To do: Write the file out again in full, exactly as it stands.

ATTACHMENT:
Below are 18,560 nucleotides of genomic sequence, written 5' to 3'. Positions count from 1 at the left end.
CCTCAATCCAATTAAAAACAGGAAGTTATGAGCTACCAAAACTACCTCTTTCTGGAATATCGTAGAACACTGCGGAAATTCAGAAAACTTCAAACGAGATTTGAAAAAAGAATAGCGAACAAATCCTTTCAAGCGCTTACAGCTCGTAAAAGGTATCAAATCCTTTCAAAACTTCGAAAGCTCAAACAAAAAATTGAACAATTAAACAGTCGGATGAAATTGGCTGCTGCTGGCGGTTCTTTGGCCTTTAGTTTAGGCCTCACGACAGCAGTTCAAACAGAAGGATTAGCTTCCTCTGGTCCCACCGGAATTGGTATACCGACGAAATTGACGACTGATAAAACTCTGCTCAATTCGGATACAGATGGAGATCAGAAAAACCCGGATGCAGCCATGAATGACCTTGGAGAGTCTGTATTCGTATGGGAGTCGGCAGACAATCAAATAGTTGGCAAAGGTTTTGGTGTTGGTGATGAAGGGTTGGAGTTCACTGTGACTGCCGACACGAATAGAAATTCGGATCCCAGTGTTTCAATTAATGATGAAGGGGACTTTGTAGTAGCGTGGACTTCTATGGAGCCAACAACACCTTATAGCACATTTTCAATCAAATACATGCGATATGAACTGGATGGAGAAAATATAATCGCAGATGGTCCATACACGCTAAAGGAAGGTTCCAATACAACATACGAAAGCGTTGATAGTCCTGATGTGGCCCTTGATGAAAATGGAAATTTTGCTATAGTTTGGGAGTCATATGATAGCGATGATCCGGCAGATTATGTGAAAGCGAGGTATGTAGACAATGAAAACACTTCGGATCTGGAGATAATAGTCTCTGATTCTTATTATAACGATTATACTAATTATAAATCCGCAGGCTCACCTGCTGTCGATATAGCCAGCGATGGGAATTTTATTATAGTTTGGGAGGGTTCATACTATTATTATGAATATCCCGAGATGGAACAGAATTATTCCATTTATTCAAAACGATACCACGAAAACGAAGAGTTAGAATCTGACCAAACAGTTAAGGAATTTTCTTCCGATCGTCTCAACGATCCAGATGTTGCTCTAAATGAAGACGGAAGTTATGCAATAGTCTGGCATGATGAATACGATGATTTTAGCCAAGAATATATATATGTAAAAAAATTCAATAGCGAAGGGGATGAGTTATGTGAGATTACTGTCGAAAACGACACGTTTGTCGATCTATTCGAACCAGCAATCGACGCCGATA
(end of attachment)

Below are 18,560 nucleotides of genomic sequence, written 5' to 3'. Positions count from 1 at the left end.
CCTCAATCCAATTAAAAACAGGAAGTTATGAGCTACCAAAACTACCTCTTTCTGGAATATCGTAGAACACTGCGGAAATTCAGAAAACTTCAAACGAGATTTGAAAAAAGAATAGCGAACAAATCCTTTCAAGCGCTTACAGCTCGTAAAAGGTATCAAATCCTTTCAAAACTTCGAAAGCTCAAACAAAAAATTGAACAATTAAACAGTCGGATGAAATTGGCTGCTGCTGGCGGTTCTTTGGCCTTTAGTTTAGGCCTCACGACAGCAGTTCAAACAGAAGGATTAGCTTCCTCTGGTCCCACCGGAATTGGTATACCGACGAAATTGACGACTGATAAAACTCTGCTCAATTCGGATACAGATGGAGATCAGAAAAACCCGGATGCAGCCATGAATGACCTTGGAGAGTCTGTATTCGTATGGGAGTCGGCAGACAATCAAATAGTTGGCAAAGGTTTTGGTGTTGGTGATGAAGGGTTGGAGTTCACTGTGACTGCCGACACGAATAGAAATTCGGATCCCAGTGTTTCAATTAATGATGAAGGGGACTTTGTAGTAGCGTGGACTTCTATGGAGCCAACAACACCTTATAGCACATTTTCAATCAAATACATGCGATATGAACTGGATGGAGAAAATATAATCGCAGATGGTCCATACACGCTAAAGGAAGGTTCCAATACAACATACGAAAGCGTTGATAGTCCTGATGTGGCCCTTGATGAAAATGGAAATTTTGCTATAGTTTGGGAGTCATATGATAGCGATGATCCGGCAGATTATGTGAAAGCGAGGTATGTAGACAATGAAAACACTTCGGATCTGGAGATAATAGTCTCTGATTCTTATTATAACGATTATACTAATTATAAATCCGCAGGCTCACCTGCTGTCGATATAGCCAGCGATGGGAATTTTATTATAGTTTGGGAGGGTTCATACTATTATTATGAATATCCCGAGATGGAACAGAATTATTCCATTTATTCAAAACGATACCACGAAAACGAAGAGTTAGAATCTGACCAAACAGTTAAGGAATTTTCTTCCGATCGTCTCAACGATCCAGATGTTGCTCTAAATGAAGACGGAAGTTATGCAATAGTCTGGCATGATGAATACGATGATTTTAGCCAAGAATATATATATGTAAAAAAATTCAATAGCGAAGGGGATGAGTTATGTGAGATTACTGTCGAAAACGACACGTTTGTCGATCTATTCGAACCAGCAATCGACGCCGATA